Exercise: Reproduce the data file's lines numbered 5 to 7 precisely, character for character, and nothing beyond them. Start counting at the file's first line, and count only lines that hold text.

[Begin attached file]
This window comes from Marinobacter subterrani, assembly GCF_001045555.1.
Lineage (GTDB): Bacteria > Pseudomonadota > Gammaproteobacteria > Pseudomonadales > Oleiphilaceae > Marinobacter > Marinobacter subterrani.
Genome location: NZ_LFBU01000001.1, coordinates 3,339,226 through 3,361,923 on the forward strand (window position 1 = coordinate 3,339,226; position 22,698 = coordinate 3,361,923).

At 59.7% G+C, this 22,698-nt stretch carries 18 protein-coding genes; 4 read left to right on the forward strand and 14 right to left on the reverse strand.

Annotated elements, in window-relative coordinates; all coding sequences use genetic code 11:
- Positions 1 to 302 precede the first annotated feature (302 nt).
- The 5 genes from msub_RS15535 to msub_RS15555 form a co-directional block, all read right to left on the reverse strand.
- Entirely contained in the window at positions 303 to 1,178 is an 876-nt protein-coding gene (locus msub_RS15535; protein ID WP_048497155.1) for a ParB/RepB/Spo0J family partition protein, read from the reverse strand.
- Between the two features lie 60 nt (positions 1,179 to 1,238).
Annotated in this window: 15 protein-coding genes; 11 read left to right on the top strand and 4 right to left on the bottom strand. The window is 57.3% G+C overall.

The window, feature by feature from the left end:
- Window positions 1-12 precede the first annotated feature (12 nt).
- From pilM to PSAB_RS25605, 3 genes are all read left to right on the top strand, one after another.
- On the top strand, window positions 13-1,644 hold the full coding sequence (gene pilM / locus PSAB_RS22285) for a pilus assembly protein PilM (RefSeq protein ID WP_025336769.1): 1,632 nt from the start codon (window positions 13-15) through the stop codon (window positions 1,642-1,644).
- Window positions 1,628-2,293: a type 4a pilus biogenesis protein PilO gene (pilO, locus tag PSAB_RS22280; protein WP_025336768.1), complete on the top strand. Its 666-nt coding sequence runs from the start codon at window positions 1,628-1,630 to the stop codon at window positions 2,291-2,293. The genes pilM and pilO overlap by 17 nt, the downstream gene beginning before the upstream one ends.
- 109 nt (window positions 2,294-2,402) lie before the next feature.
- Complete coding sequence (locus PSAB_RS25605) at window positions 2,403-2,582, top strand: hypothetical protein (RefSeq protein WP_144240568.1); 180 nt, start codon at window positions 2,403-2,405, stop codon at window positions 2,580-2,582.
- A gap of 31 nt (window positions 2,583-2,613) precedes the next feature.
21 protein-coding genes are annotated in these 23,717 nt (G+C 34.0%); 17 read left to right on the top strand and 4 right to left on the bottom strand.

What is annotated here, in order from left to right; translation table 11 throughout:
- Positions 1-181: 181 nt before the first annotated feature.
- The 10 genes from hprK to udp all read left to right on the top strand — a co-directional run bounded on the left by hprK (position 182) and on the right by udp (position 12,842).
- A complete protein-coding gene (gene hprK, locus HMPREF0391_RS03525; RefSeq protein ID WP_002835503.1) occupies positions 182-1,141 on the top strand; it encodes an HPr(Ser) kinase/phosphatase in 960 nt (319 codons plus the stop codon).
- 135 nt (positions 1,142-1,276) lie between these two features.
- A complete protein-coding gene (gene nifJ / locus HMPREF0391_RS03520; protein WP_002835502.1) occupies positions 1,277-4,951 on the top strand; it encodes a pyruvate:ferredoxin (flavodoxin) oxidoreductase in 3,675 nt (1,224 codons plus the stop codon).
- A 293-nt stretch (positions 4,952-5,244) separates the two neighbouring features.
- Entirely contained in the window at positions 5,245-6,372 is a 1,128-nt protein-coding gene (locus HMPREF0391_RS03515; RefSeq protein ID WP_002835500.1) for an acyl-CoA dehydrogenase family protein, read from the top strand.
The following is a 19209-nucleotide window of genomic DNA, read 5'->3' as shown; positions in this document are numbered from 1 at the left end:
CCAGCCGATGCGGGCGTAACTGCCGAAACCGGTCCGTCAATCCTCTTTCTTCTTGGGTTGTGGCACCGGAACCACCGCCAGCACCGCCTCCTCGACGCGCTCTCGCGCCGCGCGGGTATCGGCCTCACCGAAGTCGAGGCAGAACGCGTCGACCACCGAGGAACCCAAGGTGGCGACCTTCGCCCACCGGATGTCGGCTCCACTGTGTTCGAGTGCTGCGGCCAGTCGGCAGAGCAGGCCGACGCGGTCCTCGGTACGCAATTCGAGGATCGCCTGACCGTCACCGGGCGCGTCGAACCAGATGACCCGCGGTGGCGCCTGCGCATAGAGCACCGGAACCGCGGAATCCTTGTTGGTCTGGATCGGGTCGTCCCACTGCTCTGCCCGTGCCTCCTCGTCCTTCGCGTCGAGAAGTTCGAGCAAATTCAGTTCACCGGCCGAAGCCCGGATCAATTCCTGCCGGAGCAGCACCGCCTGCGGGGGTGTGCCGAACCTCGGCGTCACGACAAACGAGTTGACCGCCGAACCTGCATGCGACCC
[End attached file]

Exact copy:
Annotated elements, in window-relative coordinates; all coding sequences use genetic code 11:
- Positions 1 to 302 precede the first annotated feature (302 nt).
- The 5 genes from msub_RS15535 to msub_RS15555 form a co-directional block, all read right to left on the reverse strand.